Sustainable by design prototype vehicle features circular economy concepts, novel uses for advanced materials, improved recyclability and low-impact operation.
Clemson University’s International Center for Automotive Research (CU-ICAR) will represent the Palmetto State at the 2023 Consumer Electronics Show (CES), widely regarded as the world’s largest electronics showcase with more than 110,000 expected global visitors, in Las Vegas from January 5-8, 2023. This year marks the first time a team from Clemson University will receive worldwide exposure on the global stage at CES.
While in Las Vegas, Clemson students, faculty and staff will debut a prototype born out of a two-year graduate degree program offered through CU-ICAR that tasks students with creating a vehicle from scratch that addresses current and future challenges in the automotive industry. The project is part of Clemson’s long-running, flagship Deep Orange prototype vehicle program, which uses a project-based learning approach to provide students with unparalleled, real-world, systems integration experience.
Deep Orange 11
· Clemson Automotive Engineering graduate alumni will debut the latest iteration of the Deep Orange prototype vehicle program for industry leaders and experts from around the world.
· The prototype vehicle is sustainable by design, featuring circular economy concepts, novel uses for advanced materials, improved recyclability and low-impact operation.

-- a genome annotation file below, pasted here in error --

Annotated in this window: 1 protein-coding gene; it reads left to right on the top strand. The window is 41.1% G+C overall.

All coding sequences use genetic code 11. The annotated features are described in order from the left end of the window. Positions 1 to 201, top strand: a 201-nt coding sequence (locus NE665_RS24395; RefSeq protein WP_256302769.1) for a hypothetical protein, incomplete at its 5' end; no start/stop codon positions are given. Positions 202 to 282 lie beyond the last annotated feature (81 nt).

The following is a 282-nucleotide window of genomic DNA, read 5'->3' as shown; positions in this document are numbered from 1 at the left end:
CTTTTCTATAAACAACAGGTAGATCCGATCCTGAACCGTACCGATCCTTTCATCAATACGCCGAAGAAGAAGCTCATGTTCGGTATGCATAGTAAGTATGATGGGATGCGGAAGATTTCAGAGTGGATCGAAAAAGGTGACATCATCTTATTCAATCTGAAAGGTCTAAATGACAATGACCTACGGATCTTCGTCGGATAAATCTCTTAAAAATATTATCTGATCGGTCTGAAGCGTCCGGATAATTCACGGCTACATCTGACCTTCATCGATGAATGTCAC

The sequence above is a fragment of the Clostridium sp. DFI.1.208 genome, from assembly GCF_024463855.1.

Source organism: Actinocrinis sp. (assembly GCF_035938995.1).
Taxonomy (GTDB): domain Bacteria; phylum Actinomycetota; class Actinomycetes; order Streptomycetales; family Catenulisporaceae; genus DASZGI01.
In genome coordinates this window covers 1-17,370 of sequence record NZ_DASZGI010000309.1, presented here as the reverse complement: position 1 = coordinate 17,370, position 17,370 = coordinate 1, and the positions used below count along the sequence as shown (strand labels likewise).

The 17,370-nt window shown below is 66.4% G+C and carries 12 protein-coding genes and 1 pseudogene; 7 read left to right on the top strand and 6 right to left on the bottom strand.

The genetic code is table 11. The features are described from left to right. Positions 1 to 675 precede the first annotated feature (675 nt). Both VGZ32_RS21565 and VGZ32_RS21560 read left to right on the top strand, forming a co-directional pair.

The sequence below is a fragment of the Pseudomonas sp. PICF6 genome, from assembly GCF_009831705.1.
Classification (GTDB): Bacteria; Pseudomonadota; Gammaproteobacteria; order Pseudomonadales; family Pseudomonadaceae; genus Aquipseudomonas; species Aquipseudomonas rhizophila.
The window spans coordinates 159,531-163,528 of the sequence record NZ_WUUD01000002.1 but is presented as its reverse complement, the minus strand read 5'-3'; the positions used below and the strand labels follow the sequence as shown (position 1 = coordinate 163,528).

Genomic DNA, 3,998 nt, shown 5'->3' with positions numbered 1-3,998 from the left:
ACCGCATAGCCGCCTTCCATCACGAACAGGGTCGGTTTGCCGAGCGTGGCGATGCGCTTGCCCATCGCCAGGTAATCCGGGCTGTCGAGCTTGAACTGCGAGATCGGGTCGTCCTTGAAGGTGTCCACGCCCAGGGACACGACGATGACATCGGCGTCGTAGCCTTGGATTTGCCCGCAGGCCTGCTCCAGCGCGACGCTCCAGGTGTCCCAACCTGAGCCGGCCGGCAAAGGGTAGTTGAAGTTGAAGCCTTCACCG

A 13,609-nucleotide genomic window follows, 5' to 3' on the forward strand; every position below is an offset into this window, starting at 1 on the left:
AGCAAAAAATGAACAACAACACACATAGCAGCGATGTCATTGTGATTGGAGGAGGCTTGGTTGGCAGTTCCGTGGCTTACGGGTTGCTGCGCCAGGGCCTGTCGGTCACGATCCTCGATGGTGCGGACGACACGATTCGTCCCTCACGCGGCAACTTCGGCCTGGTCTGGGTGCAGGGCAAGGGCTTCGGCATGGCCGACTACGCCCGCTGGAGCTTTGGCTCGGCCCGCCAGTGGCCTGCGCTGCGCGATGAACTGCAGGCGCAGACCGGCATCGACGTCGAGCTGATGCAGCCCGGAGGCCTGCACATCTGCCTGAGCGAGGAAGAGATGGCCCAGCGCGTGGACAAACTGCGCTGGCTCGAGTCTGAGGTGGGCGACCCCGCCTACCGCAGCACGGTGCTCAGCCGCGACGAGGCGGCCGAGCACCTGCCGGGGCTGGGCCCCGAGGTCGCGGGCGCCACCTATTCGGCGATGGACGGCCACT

The iteration on display at this year’s CES, engineered entirely by Clemson students, is a sustainable-by-design prototype that demonstrates circular economy concepts from the vehicle’s creation to its disposal, including novel uses for sustainable materials and advanced materials, improved recyclability and low-impact operation.
During the Deep Orange program’s entirety, students combined market data with guidance from world-renowned researchers, skilled staff and global leaders such as ExxonMobil Chemical and Honda to build and validate their design. Throughout the project, industry partners mentor students on engineering practices and subject matter related to developing and integrating technology innovations throughout the education experience.
The 31-member student team, which has since graduated and made their way to numerous global mobility companies, will reconvene in Las Vegas and be on hand to debut the vehicle to industry leaders from around the world.
Meet two students from Deep Orange 11
Battery-systems engineer for Nikola Corporation
Orange County, California
Undergraduate institution and Degree: Vellore Institute of Technology, Bachelor’s Degree, Mechanical Engineering
Deep Orange 11 title: Chief vehicle engineer
What makes automotive engineering at Clemson unique?